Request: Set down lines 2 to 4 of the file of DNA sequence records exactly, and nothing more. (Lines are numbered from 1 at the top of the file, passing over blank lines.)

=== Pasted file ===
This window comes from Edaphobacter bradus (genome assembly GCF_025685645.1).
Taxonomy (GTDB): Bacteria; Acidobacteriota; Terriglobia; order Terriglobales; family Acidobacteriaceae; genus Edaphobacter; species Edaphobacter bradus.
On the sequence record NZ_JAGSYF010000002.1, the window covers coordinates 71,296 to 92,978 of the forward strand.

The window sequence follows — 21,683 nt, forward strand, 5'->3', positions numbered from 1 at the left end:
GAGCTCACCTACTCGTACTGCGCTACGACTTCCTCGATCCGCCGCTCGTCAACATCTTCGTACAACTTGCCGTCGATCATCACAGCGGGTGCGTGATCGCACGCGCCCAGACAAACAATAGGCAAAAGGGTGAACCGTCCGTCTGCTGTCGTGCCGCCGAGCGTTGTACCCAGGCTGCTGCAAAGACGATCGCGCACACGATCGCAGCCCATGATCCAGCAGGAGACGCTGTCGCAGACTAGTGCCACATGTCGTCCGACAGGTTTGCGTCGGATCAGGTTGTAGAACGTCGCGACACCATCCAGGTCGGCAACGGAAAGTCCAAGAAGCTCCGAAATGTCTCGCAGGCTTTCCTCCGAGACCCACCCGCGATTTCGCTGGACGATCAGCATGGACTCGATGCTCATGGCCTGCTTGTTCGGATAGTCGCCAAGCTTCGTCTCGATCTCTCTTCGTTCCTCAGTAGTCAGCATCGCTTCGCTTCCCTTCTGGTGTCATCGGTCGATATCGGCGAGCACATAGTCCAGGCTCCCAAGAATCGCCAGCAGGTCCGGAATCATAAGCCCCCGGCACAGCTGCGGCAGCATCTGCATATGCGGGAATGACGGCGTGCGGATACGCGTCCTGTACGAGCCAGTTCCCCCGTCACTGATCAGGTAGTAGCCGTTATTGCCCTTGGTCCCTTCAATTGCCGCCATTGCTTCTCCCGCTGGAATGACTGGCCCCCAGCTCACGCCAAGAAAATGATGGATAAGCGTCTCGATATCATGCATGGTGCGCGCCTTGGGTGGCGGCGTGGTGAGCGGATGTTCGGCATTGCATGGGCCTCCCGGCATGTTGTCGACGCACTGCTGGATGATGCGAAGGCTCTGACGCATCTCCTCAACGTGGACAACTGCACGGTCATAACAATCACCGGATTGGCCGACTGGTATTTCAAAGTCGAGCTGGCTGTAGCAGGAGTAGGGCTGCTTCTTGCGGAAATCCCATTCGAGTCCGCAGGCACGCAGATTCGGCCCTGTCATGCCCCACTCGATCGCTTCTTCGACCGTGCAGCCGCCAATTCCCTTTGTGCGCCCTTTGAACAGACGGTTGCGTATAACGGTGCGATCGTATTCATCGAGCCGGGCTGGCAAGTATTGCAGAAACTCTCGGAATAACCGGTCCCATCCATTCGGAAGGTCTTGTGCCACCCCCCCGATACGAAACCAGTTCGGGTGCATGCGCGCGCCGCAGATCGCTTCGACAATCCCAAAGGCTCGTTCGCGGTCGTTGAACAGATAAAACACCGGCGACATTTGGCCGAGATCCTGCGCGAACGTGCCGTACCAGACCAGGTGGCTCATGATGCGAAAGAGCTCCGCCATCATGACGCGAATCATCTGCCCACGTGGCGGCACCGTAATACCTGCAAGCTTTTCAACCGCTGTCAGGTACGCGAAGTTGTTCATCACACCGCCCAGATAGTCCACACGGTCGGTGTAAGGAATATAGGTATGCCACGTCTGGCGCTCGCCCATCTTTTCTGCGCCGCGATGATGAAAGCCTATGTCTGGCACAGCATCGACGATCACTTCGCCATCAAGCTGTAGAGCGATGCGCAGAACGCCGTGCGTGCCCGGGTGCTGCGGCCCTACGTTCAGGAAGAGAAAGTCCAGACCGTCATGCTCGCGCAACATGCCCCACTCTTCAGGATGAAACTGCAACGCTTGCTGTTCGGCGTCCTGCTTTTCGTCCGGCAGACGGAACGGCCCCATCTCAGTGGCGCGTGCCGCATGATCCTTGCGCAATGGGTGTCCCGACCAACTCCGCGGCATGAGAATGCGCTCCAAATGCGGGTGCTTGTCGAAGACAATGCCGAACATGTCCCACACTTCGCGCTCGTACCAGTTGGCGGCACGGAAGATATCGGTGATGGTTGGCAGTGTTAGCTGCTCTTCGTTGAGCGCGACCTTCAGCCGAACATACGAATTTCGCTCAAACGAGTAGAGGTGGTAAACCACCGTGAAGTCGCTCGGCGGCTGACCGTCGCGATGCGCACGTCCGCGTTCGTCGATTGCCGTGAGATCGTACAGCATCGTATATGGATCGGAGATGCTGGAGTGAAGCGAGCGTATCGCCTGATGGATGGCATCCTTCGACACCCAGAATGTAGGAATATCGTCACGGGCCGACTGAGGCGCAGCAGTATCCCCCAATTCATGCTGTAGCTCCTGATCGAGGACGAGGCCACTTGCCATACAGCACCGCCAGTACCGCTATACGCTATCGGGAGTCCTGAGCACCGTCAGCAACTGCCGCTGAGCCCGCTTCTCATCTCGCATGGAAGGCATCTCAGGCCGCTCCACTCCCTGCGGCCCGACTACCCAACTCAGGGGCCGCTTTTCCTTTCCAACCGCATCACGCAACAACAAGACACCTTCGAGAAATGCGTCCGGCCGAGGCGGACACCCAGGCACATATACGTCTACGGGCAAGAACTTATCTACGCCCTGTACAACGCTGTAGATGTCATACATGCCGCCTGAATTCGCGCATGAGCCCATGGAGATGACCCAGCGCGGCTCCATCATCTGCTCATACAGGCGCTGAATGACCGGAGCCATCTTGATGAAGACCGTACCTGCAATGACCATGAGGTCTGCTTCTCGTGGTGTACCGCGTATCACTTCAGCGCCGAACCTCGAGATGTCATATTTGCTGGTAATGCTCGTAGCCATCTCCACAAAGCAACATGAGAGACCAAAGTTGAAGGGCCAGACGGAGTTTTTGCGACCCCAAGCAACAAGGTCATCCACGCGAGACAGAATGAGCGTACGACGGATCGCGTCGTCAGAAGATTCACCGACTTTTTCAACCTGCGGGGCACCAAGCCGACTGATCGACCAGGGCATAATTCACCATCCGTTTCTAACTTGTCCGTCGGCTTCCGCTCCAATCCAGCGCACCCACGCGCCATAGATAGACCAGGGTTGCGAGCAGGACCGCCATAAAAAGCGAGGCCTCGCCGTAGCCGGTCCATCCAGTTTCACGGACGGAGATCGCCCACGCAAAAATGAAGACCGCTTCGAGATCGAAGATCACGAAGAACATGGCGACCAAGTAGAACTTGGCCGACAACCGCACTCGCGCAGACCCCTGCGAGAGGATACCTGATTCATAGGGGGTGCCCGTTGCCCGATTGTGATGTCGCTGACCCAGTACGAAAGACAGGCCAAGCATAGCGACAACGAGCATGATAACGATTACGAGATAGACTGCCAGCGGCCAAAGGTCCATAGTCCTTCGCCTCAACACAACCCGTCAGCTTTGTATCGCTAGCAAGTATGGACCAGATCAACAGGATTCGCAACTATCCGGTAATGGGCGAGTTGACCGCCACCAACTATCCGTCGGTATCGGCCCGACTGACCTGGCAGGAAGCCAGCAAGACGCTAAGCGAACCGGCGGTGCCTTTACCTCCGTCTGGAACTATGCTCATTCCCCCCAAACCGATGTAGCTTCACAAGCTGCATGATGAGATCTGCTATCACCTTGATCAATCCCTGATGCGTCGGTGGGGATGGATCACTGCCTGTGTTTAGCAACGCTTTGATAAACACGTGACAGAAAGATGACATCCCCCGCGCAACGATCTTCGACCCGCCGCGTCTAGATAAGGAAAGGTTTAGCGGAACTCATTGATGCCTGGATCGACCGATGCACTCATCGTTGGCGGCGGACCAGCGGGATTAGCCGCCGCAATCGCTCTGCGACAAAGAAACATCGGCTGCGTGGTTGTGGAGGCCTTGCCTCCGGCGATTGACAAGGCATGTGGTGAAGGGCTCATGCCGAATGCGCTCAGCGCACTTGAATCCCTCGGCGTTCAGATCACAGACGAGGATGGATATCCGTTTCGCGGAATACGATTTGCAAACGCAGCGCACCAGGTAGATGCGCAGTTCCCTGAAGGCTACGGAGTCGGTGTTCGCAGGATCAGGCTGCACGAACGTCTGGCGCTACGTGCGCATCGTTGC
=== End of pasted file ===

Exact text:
Taxonomy (GTDB): Bacteria; Acidobacteriota; Terriglobia; order Terriglobales; family Acidobacteriaceae; genus Edaphobacter; species Edaphobacter bradus.
On the sequence record NZ_JAGSYF010000002.1, the window covers coordinates 71,296 to 92,978 of the forward strand.

The window sequence follows — 21,683 nt, forward strand, 5'->3', positions numbered from 1 at the left end: